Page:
Trump doubles down on Fed attacks, saying it’s ‘going loco’ Cached Page below :
Company: cnbc, Activity: cnbc, Date: 2018-10-11  Authors: christina wilkie, everett rosenfeld, nicholas kamm, afp, getty images
Keywords: news, cnbc, companies, saying, white, going, trump, president, fed, problem, central, told, rates, loco, policy, doubles, attacks, interest


Trump doubles down on Fed attacks, saying it's 'going loco'

U.S. President Donald Trump continued his tirade against the Federal Reserve in a late Wednesday television appearance, laying into the central bank’s policy decisions and suggesting it is to blame for Wednesday’s sharp market decline.

Saying he’s “not happy” with the Fed, Trump told Fox News he could’t understand why it was continuing to tighten U.S. monetary policy. The president has previously expressed displeasure with the central bank, and that’s led some to fear the institution’s independence is at risk.

“The problem I have is with the Fed. The Fed is going wild. I mean, I don’t know what their problem is that they are raising interest rates and it’s ridiculous,” Trump said during a telephone interview with Fox host Shannon Bream. “The problem [causing the market drop] in my opinion is Treasury and the Fed. The Fed is going loco and there’s no reason for them to do it. I’m not happy about it.”

“Loco” means “crazy” in Spanish.

In recent months, U.S. officials have sought to emphasize that Trump would honor the Fed’s historic ability to make decisions independent of political interference. “We as an administration absolutely support the independence of the Fed,” Treasury Secretary Steven Mnuchin reportedly said in July.

As recently as Tuesday, Trump had signaled that he understood the importance of maintaining a firewall between the White House and the Fed. Even as he expressed concerns about the Fed’s interest rate policy, Trump told reporters at the White House Tuesday that he had not spoken to Fed Chairman Jerome Powell about them.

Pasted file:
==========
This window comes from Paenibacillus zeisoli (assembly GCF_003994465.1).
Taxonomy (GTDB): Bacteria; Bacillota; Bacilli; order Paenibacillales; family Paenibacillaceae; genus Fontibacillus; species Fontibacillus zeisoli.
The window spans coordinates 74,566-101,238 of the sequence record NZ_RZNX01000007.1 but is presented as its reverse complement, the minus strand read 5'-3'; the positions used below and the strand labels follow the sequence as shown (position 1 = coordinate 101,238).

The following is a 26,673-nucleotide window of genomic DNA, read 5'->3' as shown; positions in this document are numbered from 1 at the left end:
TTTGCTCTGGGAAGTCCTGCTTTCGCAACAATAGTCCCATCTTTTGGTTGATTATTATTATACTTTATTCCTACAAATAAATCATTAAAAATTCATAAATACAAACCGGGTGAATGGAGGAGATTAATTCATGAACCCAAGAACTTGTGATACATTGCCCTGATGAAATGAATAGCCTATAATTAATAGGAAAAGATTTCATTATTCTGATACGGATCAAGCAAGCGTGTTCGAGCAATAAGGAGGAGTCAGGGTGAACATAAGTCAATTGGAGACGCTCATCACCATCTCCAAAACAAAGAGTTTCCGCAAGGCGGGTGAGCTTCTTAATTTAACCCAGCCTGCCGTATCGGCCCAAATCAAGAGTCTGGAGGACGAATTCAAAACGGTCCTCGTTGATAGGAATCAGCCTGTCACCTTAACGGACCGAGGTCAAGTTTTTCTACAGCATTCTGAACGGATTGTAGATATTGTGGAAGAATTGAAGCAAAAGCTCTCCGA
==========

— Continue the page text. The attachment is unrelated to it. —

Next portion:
“I like to stay uninvolved with them. I have not spoken” to Powell all year, Trump said.

Trump’s attitude towards the Fed seemed to change Wednesday, however, as fears about rapidly rising rates helped cause the Dow Jones Industrial Average to drop more than 800 points by day’s end. The S&P 500 posted its worst day since February and clinched its first five-day losing streak since 2016.

Early on Wednesday afternoon, Trump knocked his central bank as he deplaned from Air Force One in Erie, Pennsylvania for a campaign rally. “I think the Fed is making a mistake. They are so tight. I think the Fed has gone crazy,” the president told reporters.

The Fed has raised interest rates three times this year and is largely expected to hike once more before year-end.

The most recent September rate hike drew criticism from Trump at the time, who said he was “worried about the fact that they seem to like raising interest rates, we can do other things with the money,” he said.

—CNBC’s Thomas Franck contributed to this report.


Company: cnbc, Activity: cnbc, Date: 2018-10-11  Authors: christina wilkie, everett rosenfeld, nicholas kamm, afp, getty images
Keywords: news, cnbc, companies, saying, white, going, trump, president, fed, problem, central, told, rates, loco, policy, doubles, attacks, interest


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Mohamed El-Erian: The US economy looks ‘good’ for the ‘next couple of years at least’

Mohamed El-Erian, chief economic advisor for Allianz, told CNBC on Tuesday that the U.S. economy is “in a good place in terms of growth, the U.S. economy is in a good place in terms of attracting capital.” For his part, El-Erian said the IMF “is too pessimistic” about the world’s largest economy. El-Erian said that any disturbances to U.S. economic growth were likely to come from beyond its borders. “We get to a recession if there are spillbacks from the rest of the world. I think the concern is